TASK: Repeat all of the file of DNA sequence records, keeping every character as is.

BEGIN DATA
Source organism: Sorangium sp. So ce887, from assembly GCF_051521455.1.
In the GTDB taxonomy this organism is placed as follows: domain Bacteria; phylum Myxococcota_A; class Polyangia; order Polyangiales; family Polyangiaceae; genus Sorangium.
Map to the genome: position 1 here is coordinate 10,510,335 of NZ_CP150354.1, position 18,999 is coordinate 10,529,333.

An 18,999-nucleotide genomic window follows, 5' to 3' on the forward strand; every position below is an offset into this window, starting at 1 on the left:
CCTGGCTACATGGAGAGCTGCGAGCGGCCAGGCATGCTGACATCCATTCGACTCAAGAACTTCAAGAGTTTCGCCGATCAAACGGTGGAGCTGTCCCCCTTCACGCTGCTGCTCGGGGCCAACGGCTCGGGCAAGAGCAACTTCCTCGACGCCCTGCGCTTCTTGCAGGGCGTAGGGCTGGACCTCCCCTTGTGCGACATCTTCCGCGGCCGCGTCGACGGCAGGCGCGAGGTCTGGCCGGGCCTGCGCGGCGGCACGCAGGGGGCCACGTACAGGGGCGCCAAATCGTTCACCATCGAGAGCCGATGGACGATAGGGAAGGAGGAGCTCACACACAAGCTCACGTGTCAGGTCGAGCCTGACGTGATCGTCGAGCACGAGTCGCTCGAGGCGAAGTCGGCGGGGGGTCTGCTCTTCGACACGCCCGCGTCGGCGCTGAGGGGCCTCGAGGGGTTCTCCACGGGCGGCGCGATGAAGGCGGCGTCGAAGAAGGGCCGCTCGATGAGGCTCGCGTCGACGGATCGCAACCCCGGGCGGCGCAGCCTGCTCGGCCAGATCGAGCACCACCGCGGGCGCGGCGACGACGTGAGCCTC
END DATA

Source organism: Sorangium sp. So ce887, from assembly GCF_051521455.1.
In the GTDB taxonomy this organism is placed as follows: domain Bacteria; phylum Myxococcota_A; class Polyangia; order Polyangiales; family Polyangiaceae; genus Sorangium.
Map to the genome: position 1 here is coordinate 10,510,335 of NZ_CP150354.1, position 18,999 is coordinate 10,529,333.

An 18,999-nucleotide genomic window follows, 5' to 3' on the forward strand; every position below is an offset into this window, starting at 1 on the left:
CCTGGCTACATGGAGAGCTGCGAGCGGCCAGGCATGCTGACATCCATTCGACTCAAGAACTTCAAGAGTTTCGCCGATCAAACGGTGGAGCTGTCCCCCTTCACGCTGCTGCTCGGGGCCAACGGCTCGGGCAAGAGCAACTTCCTCGACGCCCTGCGCTTCTTGCAGGGCGTAGGGCTGGACCTCCCCTTGTGCGACATCTTCCGCGGCCGCGTCGACGGCAGGCGCGAGGTCTGGCCGGGCCTGCGCGGCGGCACGCAGGGGGCCACGTACAGGGGCGCCAAATCGTTCACCATCGAGAGCCGATGGACGATAGGGAAGGAGGAGCTCACACACAAGCTCACGTGTCAGGTCGAGCCTGACGTGATCGTCGAGCACGAGTCGCTCGAGGCGAAGTCGGCGGGGGGTCTGCTCTTCGACACGCCCGCGTCGGCGCTGAGGGGCCTCGAGGGGTTCTCCACGGGCGGCGCGATGAAGGCGGCGTCGAAGAAGGGCCGCTCGATGAGGCTCGCGTCGACGGATCGCAACCCCGGGCGGCGCAGCCTGCTCGGCCAGATCGAGCACCACCGCGGGCGCGGCGACGACGTGAGCCTC